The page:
Balanitis is a treatable condition that commonly affects uncircumcised males. This leads to inflammation and pain in the head of the penis. Studies indicate that up to 10% of males will have balanitis during their lifetime. If the head of your penis is painful, you might have balanitis, and this article will help you learn about the condition in detail.
What is balanitis?
Balanitis is when the glans or the head of the penis becomes inflamed. This is primarily the result of infection. Balanitis is non-contagious and is generally caused by a fungal/yeast infection. However, it can arise as a result of bacterial or viral infection. The condition predominantly affects uncircumcised males.
Types of balanitis
Balanitis is mainly divided into three types:
Balanitis (Zoon’s balanitis): This is the most commonly reported type of balanitis. Symptoms include a red and inflamed penis head. Generally, uncircumcised, middle-aged men are affected by this condition.
Circinate balanitis: This type of balanitis results from reactive arthritis. Reactive arthritis develops in response to an infection in the body which can sometimes lead to inflammation of the head of the penis. Circinate balanitis causes sores to expand on the penis head.
Pseudoepitheliomatous keratotic and micaceous balanitis: This rare form of balanitis affects men over 60. Symptoms include scaly warts on the glans.
Symptoms of balanitis
Balanitis symptoms can appear suddenly or develop over some time. These include:
- Pain on the head of the penis.
- Irritation on the head of the penis.
- Foul odor.
- Painful urination.
- Red patches or red spots on the penis are commonly termed as balanitis penis.
- Itching under the foreskin.
- Areas of white skin on the penis.
- White discharge under the foreskin.
- Sores on the head of the penis.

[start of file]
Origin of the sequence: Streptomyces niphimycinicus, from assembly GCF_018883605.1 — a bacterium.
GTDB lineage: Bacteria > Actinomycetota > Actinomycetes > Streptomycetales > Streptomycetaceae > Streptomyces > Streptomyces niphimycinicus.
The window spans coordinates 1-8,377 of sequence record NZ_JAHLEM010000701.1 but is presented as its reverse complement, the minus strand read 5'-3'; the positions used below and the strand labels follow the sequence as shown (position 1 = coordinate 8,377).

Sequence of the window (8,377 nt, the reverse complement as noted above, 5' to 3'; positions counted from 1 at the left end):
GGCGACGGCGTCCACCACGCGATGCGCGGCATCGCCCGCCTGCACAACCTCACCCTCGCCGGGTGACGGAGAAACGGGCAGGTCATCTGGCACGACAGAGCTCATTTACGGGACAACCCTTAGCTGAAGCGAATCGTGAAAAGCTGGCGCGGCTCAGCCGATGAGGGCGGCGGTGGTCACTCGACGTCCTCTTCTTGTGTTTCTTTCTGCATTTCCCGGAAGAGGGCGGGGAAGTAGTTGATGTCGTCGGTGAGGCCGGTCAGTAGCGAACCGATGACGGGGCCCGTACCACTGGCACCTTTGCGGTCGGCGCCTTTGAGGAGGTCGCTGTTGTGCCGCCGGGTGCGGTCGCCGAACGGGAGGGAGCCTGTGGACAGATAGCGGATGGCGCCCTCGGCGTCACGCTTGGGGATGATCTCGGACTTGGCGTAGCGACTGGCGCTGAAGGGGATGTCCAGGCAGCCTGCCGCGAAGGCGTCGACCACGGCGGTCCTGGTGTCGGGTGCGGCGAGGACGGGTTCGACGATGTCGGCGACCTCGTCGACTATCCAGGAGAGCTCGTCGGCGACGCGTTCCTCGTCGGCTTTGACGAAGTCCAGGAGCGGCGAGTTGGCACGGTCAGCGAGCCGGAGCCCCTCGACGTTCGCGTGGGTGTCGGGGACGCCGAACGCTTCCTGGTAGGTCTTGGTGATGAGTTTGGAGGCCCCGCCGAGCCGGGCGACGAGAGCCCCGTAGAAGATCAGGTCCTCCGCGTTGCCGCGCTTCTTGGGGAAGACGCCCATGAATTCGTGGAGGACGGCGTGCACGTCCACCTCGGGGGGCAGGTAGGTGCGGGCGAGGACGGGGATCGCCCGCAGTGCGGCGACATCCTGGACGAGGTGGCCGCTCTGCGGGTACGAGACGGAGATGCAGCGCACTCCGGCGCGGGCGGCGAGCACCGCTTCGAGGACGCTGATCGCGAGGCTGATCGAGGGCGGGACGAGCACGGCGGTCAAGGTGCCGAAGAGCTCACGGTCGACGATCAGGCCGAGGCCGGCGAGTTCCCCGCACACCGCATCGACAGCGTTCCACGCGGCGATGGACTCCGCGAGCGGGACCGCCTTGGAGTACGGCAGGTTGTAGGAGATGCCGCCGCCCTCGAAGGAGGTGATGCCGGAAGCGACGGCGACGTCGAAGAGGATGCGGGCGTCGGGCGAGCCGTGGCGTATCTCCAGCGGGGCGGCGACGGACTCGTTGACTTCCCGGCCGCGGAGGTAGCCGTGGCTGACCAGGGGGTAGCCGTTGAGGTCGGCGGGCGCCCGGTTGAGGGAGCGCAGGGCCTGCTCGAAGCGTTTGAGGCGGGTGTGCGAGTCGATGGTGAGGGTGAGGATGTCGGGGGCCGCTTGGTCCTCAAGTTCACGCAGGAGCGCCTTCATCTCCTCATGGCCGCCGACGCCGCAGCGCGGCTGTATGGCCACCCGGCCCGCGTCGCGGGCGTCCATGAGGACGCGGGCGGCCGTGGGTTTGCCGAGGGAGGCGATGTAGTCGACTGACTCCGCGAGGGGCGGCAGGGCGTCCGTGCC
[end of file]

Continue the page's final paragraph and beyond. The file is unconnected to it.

Causes of balanitis
Poor hygiene is the most common cause of balanitis in uncircumcised males.Other causes include:
- Genital yeast infection.
- Sexually transmitted infections.
- Sensitivity to harsh soaps or chemicals.
- Skin conditions such as psoriasis and eczema that lead to itchy, dry and scaly skin.
- Reactive arthritis
- Trauma on the tip of the penis or foreskin.
Who is affected by balanitis?
Balanitis affects uncircumcised males. This is because the moist, warm area under the foreskin is ideal for yeast and bacteria to grow. Although it can occur at any age and is more common in males with phimosis. Men who are more prone to develop balanitis include:
- Practice poor hygiene.
- Belong to middle-aged.
- Have diabetes
- Have a sensitivity to chemical irritants.
- Are obese.
- Have sexually transmitted infections.
How is balanitis diagnosed?
Balanitis can easily be diagnosed during a physical examination. The visible symptoms are mostly obvious. Although, further tests may be required to ascertain the cause. Depending on your symptoms, your doctor may order the following tests:
- a urethral swab to rule out STIs and other infections
- urinalysis to check for diabetes or infection
- blood tests to check for infections or any other conditions
- a skin scraping sample to check for mites under a microscope
If you have symptoms such as red spots under the foreskin not itchy or balanitis bumps or balanitis spots, you shoud consult a doctor for accurate diagnosis and treatment.
Things you can do if you have balanitis
To ease penis skin irritation and symptoms of balanitis in men, you can try the following measures:
- Practice proper hygiene, take a bath every day, wash your penis and make sure to pull your foreskin back and clean from underneath.
- Avoid using harsh soap or lotions that can irritate the skin.
- After urinating, ensure that you dry the area under the foreskin.
How long does balanitis last?
Balanitis can be cured in a few days with treatment, or it may take up to 2 weeks for the symptoms to resolve. In addition, proper hygiene helps prevent the problem from recurring.
How to treat balanitis?